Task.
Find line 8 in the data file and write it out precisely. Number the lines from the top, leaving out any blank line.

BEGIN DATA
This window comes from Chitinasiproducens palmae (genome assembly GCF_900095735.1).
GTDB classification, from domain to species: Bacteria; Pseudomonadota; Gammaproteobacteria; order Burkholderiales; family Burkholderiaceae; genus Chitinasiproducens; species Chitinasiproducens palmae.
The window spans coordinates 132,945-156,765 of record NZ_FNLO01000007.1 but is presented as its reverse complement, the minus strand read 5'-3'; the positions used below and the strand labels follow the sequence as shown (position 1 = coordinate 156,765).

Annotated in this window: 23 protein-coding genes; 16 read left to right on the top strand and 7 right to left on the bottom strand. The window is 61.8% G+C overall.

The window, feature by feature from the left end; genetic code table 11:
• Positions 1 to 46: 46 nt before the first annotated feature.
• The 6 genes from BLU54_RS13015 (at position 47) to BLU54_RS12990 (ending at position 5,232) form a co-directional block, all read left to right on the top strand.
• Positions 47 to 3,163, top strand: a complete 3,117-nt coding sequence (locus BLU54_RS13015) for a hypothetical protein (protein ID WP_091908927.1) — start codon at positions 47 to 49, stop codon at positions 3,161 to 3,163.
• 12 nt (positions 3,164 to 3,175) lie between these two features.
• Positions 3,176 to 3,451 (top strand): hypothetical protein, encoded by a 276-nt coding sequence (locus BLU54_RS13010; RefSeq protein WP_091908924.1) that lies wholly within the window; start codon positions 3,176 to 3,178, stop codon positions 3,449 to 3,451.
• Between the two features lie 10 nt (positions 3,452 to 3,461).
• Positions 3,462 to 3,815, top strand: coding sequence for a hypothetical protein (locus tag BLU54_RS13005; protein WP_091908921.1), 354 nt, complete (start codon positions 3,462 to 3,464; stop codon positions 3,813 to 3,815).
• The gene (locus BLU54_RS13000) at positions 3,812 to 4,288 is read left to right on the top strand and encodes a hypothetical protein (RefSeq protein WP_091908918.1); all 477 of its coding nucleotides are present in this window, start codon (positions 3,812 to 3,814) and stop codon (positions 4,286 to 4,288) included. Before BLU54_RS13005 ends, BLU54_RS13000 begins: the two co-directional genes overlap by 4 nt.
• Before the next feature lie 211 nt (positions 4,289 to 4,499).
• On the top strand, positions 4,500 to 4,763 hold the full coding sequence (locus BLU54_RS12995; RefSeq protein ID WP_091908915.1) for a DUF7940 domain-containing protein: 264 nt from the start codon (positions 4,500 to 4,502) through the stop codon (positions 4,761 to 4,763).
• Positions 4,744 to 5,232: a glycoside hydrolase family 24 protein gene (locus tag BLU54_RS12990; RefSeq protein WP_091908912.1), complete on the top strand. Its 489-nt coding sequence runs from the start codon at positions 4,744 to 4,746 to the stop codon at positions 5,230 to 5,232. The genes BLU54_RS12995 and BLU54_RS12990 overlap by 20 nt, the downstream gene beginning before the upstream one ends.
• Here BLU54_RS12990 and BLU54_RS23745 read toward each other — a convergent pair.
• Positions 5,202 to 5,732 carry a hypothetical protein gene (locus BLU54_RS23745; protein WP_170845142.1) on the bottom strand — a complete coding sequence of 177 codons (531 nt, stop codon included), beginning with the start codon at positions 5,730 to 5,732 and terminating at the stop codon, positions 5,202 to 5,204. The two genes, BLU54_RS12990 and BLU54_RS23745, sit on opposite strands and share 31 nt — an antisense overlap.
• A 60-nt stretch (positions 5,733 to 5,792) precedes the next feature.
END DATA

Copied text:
• Positions 47 to 3,163, top strand: a complete 3,117-nt coding sequence (locus BLU54_RS13015) for a hypothetical protein (protein ID WP_091908927.1) — start codon at positions 47 to 49, stop codon at positions 3,161 to 3,163.